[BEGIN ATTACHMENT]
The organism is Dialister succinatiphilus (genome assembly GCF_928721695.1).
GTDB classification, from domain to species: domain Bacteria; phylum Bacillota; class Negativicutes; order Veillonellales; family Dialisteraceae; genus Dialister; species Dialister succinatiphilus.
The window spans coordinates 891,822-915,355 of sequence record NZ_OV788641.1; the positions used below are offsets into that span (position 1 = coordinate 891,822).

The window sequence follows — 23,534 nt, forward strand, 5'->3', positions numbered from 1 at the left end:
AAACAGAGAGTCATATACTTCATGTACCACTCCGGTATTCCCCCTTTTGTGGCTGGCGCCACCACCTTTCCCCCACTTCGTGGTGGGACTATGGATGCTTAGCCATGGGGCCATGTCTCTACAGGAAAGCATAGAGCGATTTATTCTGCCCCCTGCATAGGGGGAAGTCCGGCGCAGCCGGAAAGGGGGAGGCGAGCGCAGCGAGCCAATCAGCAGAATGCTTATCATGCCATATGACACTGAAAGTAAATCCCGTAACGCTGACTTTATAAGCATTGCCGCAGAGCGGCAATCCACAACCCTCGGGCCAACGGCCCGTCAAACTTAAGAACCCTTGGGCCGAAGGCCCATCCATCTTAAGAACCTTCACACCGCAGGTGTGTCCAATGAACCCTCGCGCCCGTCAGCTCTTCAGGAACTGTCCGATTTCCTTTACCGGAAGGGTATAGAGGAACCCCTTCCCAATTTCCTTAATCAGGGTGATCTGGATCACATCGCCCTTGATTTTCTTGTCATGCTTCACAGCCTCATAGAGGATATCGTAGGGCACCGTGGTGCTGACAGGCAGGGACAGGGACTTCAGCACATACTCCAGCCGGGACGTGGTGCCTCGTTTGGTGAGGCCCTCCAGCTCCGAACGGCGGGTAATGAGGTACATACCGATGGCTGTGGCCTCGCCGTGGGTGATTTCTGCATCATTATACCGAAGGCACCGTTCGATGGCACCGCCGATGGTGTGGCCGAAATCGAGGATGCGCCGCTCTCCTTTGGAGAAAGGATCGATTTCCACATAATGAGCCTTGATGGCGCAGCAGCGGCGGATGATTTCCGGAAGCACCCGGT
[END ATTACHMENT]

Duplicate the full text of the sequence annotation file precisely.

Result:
The organism is Dialister succinatiphilus (genome assembly GCF_928721695.1).
GTDB classification, from domain to species: domain Bacteria; phylum Bacillota; class Negativicutes; order Veillonellales; family Dialisteraceae; genus Dialister; species Dialister succinatiphilus.
The window spans coordinates 891,822-915,355 of sequence record NZ_OV788641.1; the positions used below are offsets into that span (position 1 = coordinate 891,822).

The window sequence follows — 23,534 nt, forward strand, 5'->3', positions numbered from 1 at the left end:
AAACAGAGAGTCATATACTTCATGTACCACTCCGGTATTCCCCCTTTTGTGGCTGGCGCCACCACCTTTCCCCCACTTCGTGGTGGGACTATGGATGCTTAGCCATGGGGCCATGTCTCTACAGGAAAGCATAGAGCGATTTATTCTGCCCCCTGCATAGGGGGAAGTCCGGCGCAGCCGGAAAGGGGGAGGCGAGCGCAGCGAGCCAATCAGCAGAATGCTTATCATGCCATATGACACTGAAAGTAAATCCCGTAACGCTGACTTTATAAGCATTGCCGCAGAGCGGCAATCCACAACCCTCGGGCCAACGGCCCGTCAAACTTAAGAACCCTTGGGCCGAAGGCCCATCCATCTTAAGAACCTTCACACCGCAGGTGTGTCCAATGAACCCTCGCGCCCGTCAGCTCTTCAGGAACTGTCCGATTTCCTTTACCGGAAGGGTATAGAGGAACCCCTTCCCAATTTCCTTAATCAGGGTGATCTGGATCACATCGCCCTTGATTTTCTTGTCATGCTTCACAGCCTCATAGAGGATATCGTAGGGCACCGTGGTGCTGACAGGCAGGGACAGGGACTTCAGCACATACTCCAGCCGGGACGTGGTGCCTCGTTTGGTGAGGCCCTCCAGCTCCGAACGGCGGGTAATGAGGTACATACCGATGGCTGTGGCCTCGCCGTGGGTGATTTCTGCATCATTATACCGAAGGCACCGTTCGATGGCACCGCCGATGGTGTGGCCGAAATCGAGGATGCGCCGCTCTCCTTTGGAGAAAGGATCGATTTCCACATAATGAGCCTTGATGGCGCAGCAGCGGCGGATGATTTCCGGAAGCACCCGGT